In war in the face of climate change, one figure appears above the rest: 1.5 degrees Celsius. It may be difficult to wrap your head around the tropical climate, but the difference between 1.5 degrees Celsius and 2 degrees Celsius is significant. To give one example: At 1.5 degrees Celsius, we are talking about the loss of 70 percent of coral reefs; at 2 degrees Celsius, the corals will be gone. At 1.5 degrees Celsius, 1 in every 100 Arctic summers is free of ice; at 2 degrees Celsius and 1 in 10.
With the COP26 climate summit in Glasgow nearing completion, one big question to answer is whether it has maintained its target of 1.5 degrees Celsius. UK Prime Minister Boris Johnson said urged countries to “Stop all the suspensions in the next few days so that 1.5 can live.” And a words from the “consensus agreement” asking countries to make climate change promises in line with 1.5 degrees Celsius ahead of COP27 now has 41 member states, including the United States.
For countries like the Marshall Islands, which they face destruction from climate change if smoke is not controlled, the same idea of not developing short-term promises is baseless. “We need to come back to make sure the nationally guaranteed donations are in line with 1.5 degrees,” said Tina Stege, a Marshall Islands delegation at COP26, on November 10. on the table until the targets were met. “
With all the mixed messages coming out of COP26, it can be difficult to know how close we are to achieving the goal of 1.5 degrees Celsius. An analysis released last week and the International Energy Agency (IEA) states that climate promises made so far at COP26 could help reduce global warming by 1.8 degrees Celsius by the end of this century. But differently analysis From the Climate Action Tracker (CAT) it has been found that what is happening here is increasing the temperature by 2.4 degrees Celsius by the end of this century, and the facts and actions that are setting the world at 2.7 degrees Celsius, the UN chief. Antonio Guterres called it “disaster.” The actual difference between 1.8 degrees Celsius and 2.7 degrees Celsius can be huge.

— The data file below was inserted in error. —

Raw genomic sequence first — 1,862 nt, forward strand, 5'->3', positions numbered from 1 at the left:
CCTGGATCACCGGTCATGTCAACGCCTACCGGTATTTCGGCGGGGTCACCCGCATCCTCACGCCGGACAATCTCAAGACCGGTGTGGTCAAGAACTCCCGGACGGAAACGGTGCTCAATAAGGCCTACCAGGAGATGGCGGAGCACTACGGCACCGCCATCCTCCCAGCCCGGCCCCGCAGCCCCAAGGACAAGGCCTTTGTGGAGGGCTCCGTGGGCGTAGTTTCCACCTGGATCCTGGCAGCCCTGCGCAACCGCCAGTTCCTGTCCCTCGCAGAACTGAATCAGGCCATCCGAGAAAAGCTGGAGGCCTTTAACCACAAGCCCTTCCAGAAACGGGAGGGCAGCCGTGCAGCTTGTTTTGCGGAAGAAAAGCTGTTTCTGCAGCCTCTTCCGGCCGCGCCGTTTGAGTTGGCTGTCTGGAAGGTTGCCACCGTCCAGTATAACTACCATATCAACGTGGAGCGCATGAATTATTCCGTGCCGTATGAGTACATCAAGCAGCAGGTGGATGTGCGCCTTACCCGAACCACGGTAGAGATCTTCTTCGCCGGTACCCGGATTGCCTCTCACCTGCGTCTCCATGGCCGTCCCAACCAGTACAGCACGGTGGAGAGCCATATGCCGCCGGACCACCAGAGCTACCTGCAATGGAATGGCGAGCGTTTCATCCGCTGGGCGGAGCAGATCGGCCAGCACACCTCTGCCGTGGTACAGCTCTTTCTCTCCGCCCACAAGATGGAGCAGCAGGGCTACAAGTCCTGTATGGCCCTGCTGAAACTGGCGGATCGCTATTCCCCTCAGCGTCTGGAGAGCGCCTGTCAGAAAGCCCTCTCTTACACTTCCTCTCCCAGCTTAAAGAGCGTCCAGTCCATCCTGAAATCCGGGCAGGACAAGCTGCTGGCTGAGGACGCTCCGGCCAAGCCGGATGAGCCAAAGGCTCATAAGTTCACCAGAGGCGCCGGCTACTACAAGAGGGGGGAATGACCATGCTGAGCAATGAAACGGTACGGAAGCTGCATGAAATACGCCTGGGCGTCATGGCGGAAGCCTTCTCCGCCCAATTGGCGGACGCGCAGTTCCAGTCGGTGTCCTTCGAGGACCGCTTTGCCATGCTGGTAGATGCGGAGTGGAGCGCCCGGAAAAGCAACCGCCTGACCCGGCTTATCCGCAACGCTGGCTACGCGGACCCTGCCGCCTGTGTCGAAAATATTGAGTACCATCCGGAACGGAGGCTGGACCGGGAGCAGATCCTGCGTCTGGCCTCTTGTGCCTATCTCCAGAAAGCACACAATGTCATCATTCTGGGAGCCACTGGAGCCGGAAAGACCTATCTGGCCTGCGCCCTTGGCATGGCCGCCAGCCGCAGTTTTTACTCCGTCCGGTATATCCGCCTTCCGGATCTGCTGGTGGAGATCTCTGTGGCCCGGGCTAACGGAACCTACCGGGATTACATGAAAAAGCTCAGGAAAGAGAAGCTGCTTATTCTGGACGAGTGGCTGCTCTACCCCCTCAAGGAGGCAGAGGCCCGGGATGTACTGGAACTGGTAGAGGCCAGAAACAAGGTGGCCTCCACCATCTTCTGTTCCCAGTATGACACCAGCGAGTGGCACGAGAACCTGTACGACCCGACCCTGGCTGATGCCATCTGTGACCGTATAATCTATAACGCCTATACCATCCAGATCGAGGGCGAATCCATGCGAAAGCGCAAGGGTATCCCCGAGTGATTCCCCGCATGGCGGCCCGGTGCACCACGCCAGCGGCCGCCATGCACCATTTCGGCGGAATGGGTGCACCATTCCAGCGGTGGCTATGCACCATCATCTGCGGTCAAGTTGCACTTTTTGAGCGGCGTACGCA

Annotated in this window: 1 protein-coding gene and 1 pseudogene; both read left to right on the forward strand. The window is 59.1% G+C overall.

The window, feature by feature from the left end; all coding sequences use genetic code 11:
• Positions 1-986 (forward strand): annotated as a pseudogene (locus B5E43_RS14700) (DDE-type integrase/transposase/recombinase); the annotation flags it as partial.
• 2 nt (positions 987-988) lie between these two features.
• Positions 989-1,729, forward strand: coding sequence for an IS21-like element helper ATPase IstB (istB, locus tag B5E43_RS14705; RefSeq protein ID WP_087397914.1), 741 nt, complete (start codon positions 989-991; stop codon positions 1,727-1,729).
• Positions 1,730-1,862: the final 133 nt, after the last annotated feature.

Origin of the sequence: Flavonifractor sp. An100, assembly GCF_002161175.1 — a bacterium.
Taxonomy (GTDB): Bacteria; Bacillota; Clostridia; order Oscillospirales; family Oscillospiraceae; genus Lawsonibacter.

So what’s going on? The problem is that all of this is complex simulations, who by nature are supposed to make some predictions about what will happen. The IEA review determined that all long-term promises of zero will be fulfilled and include high-level promises made last week, such as one 30 percent reduction in methane emissions by 2030.
But not all of these promises have been included in the UN short-term strategic commitments, known as the Nationally Determined Contributions (NDCs).
When the CAT decided the same as the IEA, it came back with the same numbers, says Niklas Höhne, a colleague at the NewClimate Institute and co-author of the CAT study. “We also hope to drop to 1.8 degrees Celsius by the end of this century, but we warn that this will not happen,” he said. “Countries do not have enough short-term policies to navigate their goals. Short-term problem. ”